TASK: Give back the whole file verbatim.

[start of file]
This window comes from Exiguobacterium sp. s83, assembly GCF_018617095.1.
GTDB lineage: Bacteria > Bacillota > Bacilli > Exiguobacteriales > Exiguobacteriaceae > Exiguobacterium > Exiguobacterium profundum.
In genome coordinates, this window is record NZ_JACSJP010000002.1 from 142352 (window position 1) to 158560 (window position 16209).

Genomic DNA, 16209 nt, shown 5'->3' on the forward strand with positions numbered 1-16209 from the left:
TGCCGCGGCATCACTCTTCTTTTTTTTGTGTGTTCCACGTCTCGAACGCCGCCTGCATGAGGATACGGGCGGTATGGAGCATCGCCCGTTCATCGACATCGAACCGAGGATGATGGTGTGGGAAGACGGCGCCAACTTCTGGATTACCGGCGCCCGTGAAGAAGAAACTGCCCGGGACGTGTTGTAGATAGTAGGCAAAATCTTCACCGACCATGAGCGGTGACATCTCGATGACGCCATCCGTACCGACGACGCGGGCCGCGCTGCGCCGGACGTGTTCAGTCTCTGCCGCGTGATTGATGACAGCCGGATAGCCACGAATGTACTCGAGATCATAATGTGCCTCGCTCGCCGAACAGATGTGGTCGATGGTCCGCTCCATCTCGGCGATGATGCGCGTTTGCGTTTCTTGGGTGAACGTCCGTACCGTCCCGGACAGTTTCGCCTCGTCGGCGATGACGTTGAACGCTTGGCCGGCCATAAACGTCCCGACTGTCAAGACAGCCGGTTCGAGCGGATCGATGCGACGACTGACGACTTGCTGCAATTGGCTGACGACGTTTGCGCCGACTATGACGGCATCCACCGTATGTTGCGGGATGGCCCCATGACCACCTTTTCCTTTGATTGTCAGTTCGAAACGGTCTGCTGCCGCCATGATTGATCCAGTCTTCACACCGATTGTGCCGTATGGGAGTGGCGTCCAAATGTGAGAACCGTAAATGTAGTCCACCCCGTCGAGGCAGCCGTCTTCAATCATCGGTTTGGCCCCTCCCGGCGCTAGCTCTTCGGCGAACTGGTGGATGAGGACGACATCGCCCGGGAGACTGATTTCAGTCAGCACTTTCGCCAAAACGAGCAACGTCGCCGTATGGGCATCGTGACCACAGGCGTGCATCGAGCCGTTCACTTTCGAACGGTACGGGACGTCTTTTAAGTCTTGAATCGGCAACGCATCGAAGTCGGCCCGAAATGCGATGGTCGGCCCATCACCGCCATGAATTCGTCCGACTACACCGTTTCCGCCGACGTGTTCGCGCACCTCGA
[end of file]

This window comes from Exiguobacterium sp. s83, assembly GCF_018617095.1.
GTDB lineage: Bacteria > Bacillota > Bacilli > Exiguobacteriales > Exiguobacteriaceae > Exiguobacterium > Exiguobacterium profundum.
In genome coordinates, this window is record NZ_JACSJP010000002.1 from 142352 (window position 1) to 158560 (window position 16209).

Genomic DNA, 16209 nt, shown 5'->3' on the forward strand with positions numbered 1-16209 from the left:
TGCCGCGGCATCACTCTTCTTTTTTTTGTGTGTTCCACGTCTCGAACGCCGCCTGCATGAGGATACGGGCGGTATGGAGCATCGCCCGTTCATCGACATCGAACCGAGGATGATGGTGTGGGAAGACGGCGCCAACTTCTGGATTACCGGCGCCCGTGAAGAAGAAACTGCCCGGGACGTGTTGTAGATAGTAGGCAAAATCTTCACCGACCATGAGCGGTGACATCTCGATGACGCCATCCGTACCGACGACGCGGGCCGCGCTGCGCCGGACGTGTTCAGTCTCTGCCGCGTGATTGATGACAGCCGGATAGCCACGAATGTACTCGAGATCATAATGTGCCTCGCTCGCCGAACAGATGTGGTCGATGGTCCGCTCCATCTCGGCGATGATGCGCGTTTGCGTTTCTTGGGTGAACGTCCGTACCGTCCCGGACAGTTTCGCCTCGTCGGCGATGACGTTGAACGCTTGGCCGGCCATAAACGTCCCGACTGTCAAGACAGCCGGTTCGAGCGGATCGATGCGACGACTGACGACTTGCTGCAATTGGCTGACGACGTTTGCGCCGACTATGACGGCATCCACCGTATGTTGCGGGATGGCCCCATGACCACCTTTTCCTTTGATTGTCAGTTCGAAACGGTCTGCTGCCGCCATGATTGATCCAGTCTTCACACCGATTGTGCCGTATGGGAGTGGCGTCCAAATGTGAGAACCGTAAATGTAGTCCACCCCGTCGAGGCAGCCGTCTTCAATCATCGGTTTGGCCCCTCCCGGCGCTAGCTCTTCGGCGAACTGGTGGATGAGGACGACATCGCCCGGGAGACTGATTTCAGTCAGCACTTTCGCCAAAACGAGCAACGTCGCCGTATGGGCATCGTGACCACAGGCGTGCATCGAGCCGTTCACTTTCGAACGGTACGGGACGTCTTTTAAGTCTTGAATCGGCAACGCATCGAAGTCGGCCCGAAATGCGATGGTCGGCCCATCACCGCCATGAATTCGTCCGACTACACCGTTTCCGCCGACGTGTTCGCGCACCTCGA